As most of you already know by now, the past year has been monumental for me in terms of the changes I made in my career and where it has brought me since. I’ve been practicing yoga for 10 years now, and only after 9 of those years did I realize that yoga was where I wanted to build my career, for so many reasons: primarily to help people grow (physically, mentally, spiritually), but also to see what I was capable of…to “deepen my practice” and see how it affected the rest of my life. I’m so grateful that I have the support network around me that enabled me to jump beyond myself only to find that the boundaries of my capabilities had monumentally shifted and I was so much more than I had ever believed possible. Yet while I find myself more “myself” than I have ever been, there are some things I’ve observed in my community that I still have mixed feelings about…

One of the foundations of leading a yogic lifestyle is practicing Ahimsa, or non-harming. Ahimsa most often gets applied towards the killing of animals for human consumption. I have always been a meat eater. I’m pretty sure that my family falls not far on the evolutionary ladder from the Flintstones (if any of you have ever sat down to a meal with my family, you know what I mean – my partner jokes that after a dinner with my parents all that’s left on the plate is a perfectly and partially intact skeleton). I’m not particularly in love with the idea of eating meat, but whenever I get on a vegetarian kick and try to eradicate meat from my diet, I find my body physically craving it within a couple of days. I try to have at least one vegetarian or vegan meal a day, and I’m doing my best, which is all I can ask of myself or my students when they’re in my yoga class. One’s best is all we need to drum up. And one’s best will change from day to day, even from hour to hour, depending on how rested we are, how hydrated (or dehydrated) we are, how much stress we’re handling, etc…

I am, however, finding my defenses going up sporadically when the issue of meat-eating comes up with fellow yogis or other teachers. It has often been insinuated, and even declared to me. that eating meat completely negates a yogic lifestyle and that to eat meat is to walk around with blood on my hands. I understand the concept, however extreme it may have been conveyed, and I do my best to walk the walk, but at a certain point, I take issue with the whole thing. Living a yogic lifestyle, as far as I’m concerned and as far as I have been able to interpret from my teachings, involves being the best person one can be, with an abundance of love and compassion for oneself and all others, to see the source of all energy in everyone and everything that surrounds us. To be able to bring people to a higher consciousness, and to aid them in discovering the meaning of their lives and to tap into the energy source that we all draw from and carry around with us. Whether I eat meat or not shouldn’t be a source of shame, and anyone in the yogic world who would willingly bring shame onto someone else for their dietary habits (or for any other reason) should reconsider what they’re trying to accomplish with their efforts. I can do my best at practicing Ahimsa by eating less meat, or I can choose to eat meat all the time…either way, it’s not for anyone to judge. My journey through this life is between where I believe my energy source lies and my being, and I haven’t heard any complaints yet 🙂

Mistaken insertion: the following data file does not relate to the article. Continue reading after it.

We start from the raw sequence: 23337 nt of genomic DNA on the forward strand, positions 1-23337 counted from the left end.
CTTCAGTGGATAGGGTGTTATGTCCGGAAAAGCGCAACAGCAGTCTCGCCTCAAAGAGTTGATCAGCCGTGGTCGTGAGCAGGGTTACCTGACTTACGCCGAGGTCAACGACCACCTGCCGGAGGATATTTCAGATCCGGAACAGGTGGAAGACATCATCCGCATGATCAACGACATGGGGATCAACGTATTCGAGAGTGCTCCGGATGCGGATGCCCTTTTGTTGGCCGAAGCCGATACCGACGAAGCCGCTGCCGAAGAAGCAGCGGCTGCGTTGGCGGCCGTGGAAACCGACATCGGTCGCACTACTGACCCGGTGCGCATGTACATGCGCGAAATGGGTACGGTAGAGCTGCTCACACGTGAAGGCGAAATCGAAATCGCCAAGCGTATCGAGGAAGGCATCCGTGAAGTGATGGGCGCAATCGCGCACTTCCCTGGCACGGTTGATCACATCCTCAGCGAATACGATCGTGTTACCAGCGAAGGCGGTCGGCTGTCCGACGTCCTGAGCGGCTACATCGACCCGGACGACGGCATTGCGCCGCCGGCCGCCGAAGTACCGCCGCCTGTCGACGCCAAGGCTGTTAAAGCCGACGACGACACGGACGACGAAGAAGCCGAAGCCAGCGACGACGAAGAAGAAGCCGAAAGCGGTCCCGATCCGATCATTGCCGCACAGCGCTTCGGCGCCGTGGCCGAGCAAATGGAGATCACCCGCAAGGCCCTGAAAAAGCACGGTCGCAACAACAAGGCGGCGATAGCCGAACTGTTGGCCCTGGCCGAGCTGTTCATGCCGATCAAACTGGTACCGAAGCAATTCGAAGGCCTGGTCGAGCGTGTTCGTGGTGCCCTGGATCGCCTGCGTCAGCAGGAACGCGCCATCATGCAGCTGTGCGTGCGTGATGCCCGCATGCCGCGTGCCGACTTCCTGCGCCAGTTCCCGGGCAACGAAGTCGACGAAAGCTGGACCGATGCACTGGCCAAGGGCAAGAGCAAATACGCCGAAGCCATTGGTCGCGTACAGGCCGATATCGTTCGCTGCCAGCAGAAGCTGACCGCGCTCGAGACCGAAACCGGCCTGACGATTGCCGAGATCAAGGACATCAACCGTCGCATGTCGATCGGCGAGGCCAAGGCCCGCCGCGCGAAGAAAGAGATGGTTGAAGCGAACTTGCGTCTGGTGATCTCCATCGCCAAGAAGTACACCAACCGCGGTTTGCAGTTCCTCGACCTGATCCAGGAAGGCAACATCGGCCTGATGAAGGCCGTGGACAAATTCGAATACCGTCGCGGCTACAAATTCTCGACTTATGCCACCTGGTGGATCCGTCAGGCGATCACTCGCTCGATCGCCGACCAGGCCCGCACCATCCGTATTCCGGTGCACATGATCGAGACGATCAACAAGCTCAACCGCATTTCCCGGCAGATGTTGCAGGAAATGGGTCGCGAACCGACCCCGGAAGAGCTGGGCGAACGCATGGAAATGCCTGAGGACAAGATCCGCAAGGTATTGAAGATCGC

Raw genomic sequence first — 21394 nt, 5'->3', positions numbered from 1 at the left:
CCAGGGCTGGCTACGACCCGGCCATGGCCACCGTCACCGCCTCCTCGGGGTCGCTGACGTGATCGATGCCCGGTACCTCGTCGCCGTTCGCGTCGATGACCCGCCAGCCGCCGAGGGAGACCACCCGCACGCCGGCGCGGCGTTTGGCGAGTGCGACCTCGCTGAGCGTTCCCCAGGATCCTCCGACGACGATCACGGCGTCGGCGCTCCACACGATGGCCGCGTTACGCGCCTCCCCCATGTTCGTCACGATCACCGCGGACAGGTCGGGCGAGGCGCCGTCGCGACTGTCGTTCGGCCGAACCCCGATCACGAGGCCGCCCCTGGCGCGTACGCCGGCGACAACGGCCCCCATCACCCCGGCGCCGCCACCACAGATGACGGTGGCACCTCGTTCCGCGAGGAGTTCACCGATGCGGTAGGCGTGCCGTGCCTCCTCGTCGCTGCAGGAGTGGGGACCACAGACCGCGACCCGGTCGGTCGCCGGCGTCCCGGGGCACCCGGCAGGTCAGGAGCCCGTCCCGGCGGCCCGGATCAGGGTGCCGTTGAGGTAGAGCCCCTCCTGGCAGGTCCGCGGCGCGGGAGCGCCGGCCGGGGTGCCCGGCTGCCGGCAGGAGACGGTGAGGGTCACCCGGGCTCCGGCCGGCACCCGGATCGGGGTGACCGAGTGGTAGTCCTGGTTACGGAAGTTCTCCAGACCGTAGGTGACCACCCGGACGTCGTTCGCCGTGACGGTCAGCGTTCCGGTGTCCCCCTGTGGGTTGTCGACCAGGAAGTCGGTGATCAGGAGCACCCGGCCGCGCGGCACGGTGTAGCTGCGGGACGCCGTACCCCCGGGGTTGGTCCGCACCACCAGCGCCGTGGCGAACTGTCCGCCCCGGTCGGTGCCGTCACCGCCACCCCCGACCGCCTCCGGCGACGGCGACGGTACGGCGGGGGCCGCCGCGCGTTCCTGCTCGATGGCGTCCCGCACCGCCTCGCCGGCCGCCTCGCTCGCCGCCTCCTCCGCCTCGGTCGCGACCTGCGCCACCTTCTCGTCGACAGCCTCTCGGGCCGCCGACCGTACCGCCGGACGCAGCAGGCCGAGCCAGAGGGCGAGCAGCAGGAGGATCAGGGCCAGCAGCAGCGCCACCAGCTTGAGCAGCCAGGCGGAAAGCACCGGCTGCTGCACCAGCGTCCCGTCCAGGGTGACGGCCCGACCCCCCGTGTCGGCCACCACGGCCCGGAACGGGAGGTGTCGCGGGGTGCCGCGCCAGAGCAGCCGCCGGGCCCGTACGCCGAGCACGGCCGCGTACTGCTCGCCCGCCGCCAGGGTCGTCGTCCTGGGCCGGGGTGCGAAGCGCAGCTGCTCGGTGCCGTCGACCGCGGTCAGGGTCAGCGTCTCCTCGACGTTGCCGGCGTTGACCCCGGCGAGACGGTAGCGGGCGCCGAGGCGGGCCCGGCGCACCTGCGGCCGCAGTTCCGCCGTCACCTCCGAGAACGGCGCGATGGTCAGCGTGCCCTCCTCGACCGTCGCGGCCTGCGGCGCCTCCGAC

I believe that in expressing my opinions, especially when they may be slightly controversial considering the environment I find myself in, I am opening the door to an exchange of points of view and beliefs, all of which are valid and have merit. I just want people to know that we’re not all robots walking around stretching and preaching to others about how superior we are because we practice yoga. We are all the same, yet we’re undeniably different, and it’s this play of opposites that fascinates me and encourages me to delve deeper into my studies and my practice. For those of you who have always been intrigued by yoga but thought it was too cultish or unpalatable, I hope this blog entry speaks to you. My aim is to show that practicing yoga is more a state of mind than it is a way of life, and yet in that shift of one’s state of mind comes the desire to make changes in one’s life that makes us feel better about ourselves and the world we surround ourselves with. And all we can ask of ourselves is the best. And that’s all we can wish for others…

Let me know what you think 🙂

Surviving Yoga

I am literally immersed in the world of yoga. I manage a yoga studio, Centre Luna Yoga (www.centrelunayoga.com), am more than halfway through my 200-hour Ashtanga Yoga Teacher Training with Darby, Shankara & Joanne at Sattva Yoga Shala (www.sattvayogashala.com), am teaching substitute yoga classes at Luna Yoga and as well as  some rooftop yoga classes for Lululemon’s Ste Catherine St location (http://www.lululemon.com/montreal/stecatherine). I also find time to teach some private classes when I have some free time, so with this massive yogic flurry surrounding me, I’m obviously learning about the business of yoga at an exponential rate.